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Out of Human Sight (Northodox, 2023)


Bill O’Jack’s, Saddleworth, 1832.

She bent over it. Him. Bent over him; her grandfather’s body, his nose and brow beaten into his face, a soft, bloodied mess. She stepped back; saw her grandfather’s shirt ripped open at the collarbone. She thought of the bright blood in the eggs she had cracked against the side of a bowl that morning and how she needed yeast. And teeth, teeth caught in the soup like tiny nuggets of stale bread. A faint whistle came from his mouth, the red stickiness bubbling. She crouched over him, grasped at his collar with shaking hands. 

The bloody, battered, and unrecognisable bodies of an innkeeper and his son are found in their remote village. As gore-seekers travel from across the country to witness the sight, mill-worker Millie Bradbury, her family, and her discovery have become notorious, and the focus of unwanted national attention.

When I moved to Saddleworth, I learnt about the infamous Bill's O'Jack's murders. I'm not one for crime, blood and gore usually – I'd prefer to think these things don't exist – but I was drawn in by the folklore of this story, the stories that circulated and grew, the ephemera that was produced. For a time, the area was defined by Bill's O'Jack's. To some, it still is.


Then there was Millie – or Amelia Winterbottom, as history names her – a twelve year old girl who discovered the bodies of her grandfather and uncle in their isolated inn. That was it; I was hooked. Out of Human Sight is the story of Millie Bradbury, as I named her, and my reimagining of the tale. It was shortlisted for the NorthBound Book Award at the 2021 Northern Writers' Awards

'Out of Human Sight is a historical novel with the grip of a thriller, steeped in atmosphere and psychological insight. Sophie Parkes brings 19th century Lancashire and Canada to vivid life. Millie is a brilliantly compelling heroine, and I followed her emotional and physical journey on tenterhooks.' Oliver Harris, writer of the Nick Belsey series

‘Parkes writes with clear-eyed empathy about working-class lives in nineteenth-century England, and the landscape that both sustains and punishes them. In a tale that transports us from a Yorkshire mill village via an arduous and viscerally-recounted sea voyage to Quebec, she weaves her narrative of murder, betrayal, and the journey from innocence to experience with quiet assurance. And, always, with an eye for the things that make even the harshest of existences bearable: family, home, friendship, and the hope of love.’ Karen Powell, The River Within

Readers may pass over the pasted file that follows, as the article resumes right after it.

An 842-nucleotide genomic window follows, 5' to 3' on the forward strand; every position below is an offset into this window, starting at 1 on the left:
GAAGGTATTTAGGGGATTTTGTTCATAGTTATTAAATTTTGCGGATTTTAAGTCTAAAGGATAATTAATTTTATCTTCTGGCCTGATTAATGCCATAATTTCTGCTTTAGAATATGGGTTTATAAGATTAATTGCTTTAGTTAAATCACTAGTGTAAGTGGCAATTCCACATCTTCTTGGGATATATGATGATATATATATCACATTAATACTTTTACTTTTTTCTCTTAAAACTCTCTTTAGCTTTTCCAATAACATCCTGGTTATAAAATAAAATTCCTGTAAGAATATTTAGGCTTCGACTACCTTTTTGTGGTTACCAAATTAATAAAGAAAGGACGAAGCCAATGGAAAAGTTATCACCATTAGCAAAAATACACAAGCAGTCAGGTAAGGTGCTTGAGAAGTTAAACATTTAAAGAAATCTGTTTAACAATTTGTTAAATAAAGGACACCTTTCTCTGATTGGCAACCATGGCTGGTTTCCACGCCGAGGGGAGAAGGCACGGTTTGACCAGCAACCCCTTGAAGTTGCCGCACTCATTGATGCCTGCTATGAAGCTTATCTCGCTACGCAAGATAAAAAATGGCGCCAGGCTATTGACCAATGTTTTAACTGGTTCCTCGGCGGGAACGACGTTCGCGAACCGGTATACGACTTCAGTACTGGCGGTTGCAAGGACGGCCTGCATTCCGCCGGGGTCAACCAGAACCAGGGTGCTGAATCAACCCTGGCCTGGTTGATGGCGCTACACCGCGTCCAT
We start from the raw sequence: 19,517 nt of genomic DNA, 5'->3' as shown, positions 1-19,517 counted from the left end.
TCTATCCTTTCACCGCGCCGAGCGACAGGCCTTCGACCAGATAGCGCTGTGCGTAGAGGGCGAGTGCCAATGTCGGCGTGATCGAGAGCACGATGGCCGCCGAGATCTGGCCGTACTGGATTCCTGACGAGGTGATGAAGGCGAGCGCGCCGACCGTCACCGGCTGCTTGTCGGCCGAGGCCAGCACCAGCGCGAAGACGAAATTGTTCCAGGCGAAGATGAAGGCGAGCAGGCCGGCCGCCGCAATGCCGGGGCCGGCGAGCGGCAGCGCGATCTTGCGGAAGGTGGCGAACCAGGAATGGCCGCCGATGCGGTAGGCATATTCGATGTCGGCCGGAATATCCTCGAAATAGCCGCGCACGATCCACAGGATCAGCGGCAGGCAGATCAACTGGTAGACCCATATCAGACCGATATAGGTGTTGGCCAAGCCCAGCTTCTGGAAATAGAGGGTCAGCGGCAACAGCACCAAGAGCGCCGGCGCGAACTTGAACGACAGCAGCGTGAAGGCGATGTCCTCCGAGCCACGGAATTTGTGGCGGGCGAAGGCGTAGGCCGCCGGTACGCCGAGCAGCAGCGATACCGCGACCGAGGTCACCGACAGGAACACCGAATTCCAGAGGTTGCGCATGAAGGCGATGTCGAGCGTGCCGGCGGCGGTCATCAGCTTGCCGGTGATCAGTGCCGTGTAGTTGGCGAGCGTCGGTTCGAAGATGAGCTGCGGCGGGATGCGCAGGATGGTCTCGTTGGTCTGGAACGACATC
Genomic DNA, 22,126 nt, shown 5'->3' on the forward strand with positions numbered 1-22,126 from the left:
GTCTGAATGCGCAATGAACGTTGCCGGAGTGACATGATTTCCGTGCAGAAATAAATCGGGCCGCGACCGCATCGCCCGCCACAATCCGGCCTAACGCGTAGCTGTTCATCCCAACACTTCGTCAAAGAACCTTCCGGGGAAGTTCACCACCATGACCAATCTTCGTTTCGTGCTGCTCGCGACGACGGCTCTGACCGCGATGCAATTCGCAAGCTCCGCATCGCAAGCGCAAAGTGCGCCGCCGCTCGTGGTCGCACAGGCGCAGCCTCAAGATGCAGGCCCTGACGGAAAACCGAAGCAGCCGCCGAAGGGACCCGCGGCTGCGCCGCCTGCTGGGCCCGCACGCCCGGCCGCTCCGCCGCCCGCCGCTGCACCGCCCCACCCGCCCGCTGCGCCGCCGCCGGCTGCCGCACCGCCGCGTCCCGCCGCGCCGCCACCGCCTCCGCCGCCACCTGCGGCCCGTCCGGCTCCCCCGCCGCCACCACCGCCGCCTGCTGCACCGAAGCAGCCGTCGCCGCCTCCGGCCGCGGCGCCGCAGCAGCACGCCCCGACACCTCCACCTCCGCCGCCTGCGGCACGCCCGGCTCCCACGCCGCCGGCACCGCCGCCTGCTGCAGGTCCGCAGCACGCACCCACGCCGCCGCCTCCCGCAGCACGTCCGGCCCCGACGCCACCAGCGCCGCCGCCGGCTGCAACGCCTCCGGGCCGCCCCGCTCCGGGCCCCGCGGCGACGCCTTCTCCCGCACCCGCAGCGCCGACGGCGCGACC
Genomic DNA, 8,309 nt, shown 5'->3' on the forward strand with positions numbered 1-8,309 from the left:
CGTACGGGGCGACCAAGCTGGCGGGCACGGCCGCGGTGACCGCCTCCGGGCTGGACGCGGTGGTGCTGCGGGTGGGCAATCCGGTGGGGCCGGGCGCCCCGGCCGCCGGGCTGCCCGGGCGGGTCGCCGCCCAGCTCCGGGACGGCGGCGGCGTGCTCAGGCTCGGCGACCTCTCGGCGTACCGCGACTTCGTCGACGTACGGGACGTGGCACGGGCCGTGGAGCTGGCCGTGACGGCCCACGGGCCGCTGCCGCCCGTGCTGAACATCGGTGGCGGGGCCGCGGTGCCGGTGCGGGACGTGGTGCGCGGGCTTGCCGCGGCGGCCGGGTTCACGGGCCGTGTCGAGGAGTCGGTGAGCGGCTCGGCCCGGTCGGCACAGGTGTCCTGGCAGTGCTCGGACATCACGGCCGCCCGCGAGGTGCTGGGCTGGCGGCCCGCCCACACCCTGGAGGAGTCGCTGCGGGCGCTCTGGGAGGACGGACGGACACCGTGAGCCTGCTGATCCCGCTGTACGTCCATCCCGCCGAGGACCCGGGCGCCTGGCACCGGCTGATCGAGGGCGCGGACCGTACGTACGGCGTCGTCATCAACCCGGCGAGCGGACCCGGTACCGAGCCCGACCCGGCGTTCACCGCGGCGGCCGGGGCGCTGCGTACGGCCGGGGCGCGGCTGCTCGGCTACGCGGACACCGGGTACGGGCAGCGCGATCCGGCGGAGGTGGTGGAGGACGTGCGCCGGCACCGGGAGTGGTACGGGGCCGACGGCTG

'Deliciously intense.' Yvonne Battle-Felton, Remembered

From Light to Dark: the official story of Blind Dave Heeley (Pitch, 2016)


Dave Heeley OBE is a phenomenon, a never-ending engine of enthusiasm, stamina, and jokes. From the Marathon des Sables to Escape from Alcatraz, Dave has made his name from the unbelievable feats of endurance he has cooked up, and the hundreds of thousands of pounds raised for charities such as Guide Dogs for the Blind, the Albion Foundation and Macmillan. It was an honour to work alongside Dave to produce an autobiography of which he could be proud, which we both launched at Waterstones in Birmingham. Probably best known for his seven marathons in seven days on all seven continents, this triumph was later turned into the short film, Seven Days, which this book also inspired. The audio book is available on Audible and is narrated by Adrian Chiles.

Wayward Daughter: the official biography of Eliza Carthy (Soundcheck Books, 2012)

I not only met my hero – I got to write about her! My first book charted the rise and rise of Eliza Carthy MBE, the fiddle-singing maestro of the contemporary English folk scene. Through interviews with Eliza, her family and friends, her many colleagues and collaborators, including Stewart Lee, Billy Bragg and Paul Weller, I set out what it might be like to be the daughter of two of the folk scene's – the music scene's – biggest names, and forge your very own, very different and very important path.


Eliza later called her double album 'Best of' Wayward Daughter and her band the Wayward Band so I think she liked it!  


'Sophie Parkes' Wayward Daughter: An Official Biography of Eliza Carthy is a beautifully crafted tale of one of this country's prized assets. Read the book, buy the albums and get off yer arses and go see Eliza Carthy live.' The Brighton Magazine


'You get hints of Parkes own feelings for Eliza and the respect she has for her and as such this book is a success in that it both educates the uninitiated and adds context to those already familiar with Eliza Carthy.' Louder than War

'A great read, and should inspire further interest in this singular, inspiring musician. Highly recommended.' Folk Witness

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